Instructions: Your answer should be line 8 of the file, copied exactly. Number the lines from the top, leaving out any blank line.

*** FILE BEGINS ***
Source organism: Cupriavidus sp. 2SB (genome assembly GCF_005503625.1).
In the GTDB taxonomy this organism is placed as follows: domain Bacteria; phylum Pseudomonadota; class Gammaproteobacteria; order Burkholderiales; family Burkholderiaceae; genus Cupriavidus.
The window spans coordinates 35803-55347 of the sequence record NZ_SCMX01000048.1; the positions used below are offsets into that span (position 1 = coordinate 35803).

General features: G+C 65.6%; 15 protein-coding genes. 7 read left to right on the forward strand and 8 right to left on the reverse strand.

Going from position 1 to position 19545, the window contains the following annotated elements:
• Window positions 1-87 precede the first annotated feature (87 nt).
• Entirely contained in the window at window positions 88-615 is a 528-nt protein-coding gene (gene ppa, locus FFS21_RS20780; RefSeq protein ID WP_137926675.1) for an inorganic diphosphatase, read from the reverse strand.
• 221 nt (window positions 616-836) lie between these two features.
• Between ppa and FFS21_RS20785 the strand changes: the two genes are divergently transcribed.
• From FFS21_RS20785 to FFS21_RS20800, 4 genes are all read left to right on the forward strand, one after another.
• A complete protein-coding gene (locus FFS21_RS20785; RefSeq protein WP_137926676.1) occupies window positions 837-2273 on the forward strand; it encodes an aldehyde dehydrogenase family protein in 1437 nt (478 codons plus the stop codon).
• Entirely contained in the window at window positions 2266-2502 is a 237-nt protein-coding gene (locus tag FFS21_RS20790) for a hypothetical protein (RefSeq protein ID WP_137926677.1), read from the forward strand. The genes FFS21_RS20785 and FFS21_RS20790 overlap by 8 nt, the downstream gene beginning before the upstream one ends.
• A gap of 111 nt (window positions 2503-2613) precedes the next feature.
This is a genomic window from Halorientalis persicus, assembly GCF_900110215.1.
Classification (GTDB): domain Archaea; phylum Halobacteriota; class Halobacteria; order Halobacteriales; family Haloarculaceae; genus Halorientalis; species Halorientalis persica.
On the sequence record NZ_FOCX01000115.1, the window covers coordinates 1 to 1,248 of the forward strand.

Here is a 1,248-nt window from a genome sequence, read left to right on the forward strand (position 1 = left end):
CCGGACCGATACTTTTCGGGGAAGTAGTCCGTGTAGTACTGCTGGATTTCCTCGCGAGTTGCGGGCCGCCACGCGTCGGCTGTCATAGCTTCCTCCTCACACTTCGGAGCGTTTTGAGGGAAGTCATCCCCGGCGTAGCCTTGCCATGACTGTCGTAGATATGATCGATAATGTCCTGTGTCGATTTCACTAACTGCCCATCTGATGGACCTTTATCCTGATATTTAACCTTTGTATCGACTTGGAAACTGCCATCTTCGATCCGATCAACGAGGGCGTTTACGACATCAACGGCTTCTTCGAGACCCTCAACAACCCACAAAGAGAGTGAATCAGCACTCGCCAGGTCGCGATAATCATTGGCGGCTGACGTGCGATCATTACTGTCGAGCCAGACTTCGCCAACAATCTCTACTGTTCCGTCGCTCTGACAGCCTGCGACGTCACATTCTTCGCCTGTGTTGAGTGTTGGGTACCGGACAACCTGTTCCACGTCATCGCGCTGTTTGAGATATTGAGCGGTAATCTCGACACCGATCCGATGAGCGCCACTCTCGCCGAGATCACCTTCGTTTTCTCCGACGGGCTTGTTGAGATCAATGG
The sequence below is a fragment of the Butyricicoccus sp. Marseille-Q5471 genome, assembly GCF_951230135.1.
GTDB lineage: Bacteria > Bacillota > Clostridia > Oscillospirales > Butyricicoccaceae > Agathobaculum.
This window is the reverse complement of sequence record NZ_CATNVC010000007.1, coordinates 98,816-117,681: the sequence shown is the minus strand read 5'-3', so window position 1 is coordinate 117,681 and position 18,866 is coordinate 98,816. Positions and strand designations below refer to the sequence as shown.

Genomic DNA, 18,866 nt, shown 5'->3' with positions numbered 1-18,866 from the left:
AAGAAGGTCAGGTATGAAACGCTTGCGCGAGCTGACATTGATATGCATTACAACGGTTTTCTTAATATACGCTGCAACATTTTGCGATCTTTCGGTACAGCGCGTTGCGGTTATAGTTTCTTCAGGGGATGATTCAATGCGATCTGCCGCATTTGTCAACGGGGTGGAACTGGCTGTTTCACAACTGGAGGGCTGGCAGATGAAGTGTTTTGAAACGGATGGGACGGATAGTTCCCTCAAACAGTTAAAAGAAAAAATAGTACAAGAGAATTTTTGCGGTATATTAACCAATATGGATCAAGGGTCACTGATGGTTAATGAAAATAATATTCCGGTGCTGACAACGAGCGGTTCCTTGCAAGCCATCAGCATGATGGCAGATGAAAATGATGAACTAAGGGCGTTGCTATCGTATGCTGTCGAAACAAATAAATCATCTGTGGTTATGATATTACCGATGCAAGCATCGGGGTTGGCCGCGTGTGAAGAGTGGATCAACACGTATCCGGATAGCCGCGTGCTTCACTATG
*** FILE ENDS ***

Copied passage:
• 221 nt (window positions 616-836) lie between these two features.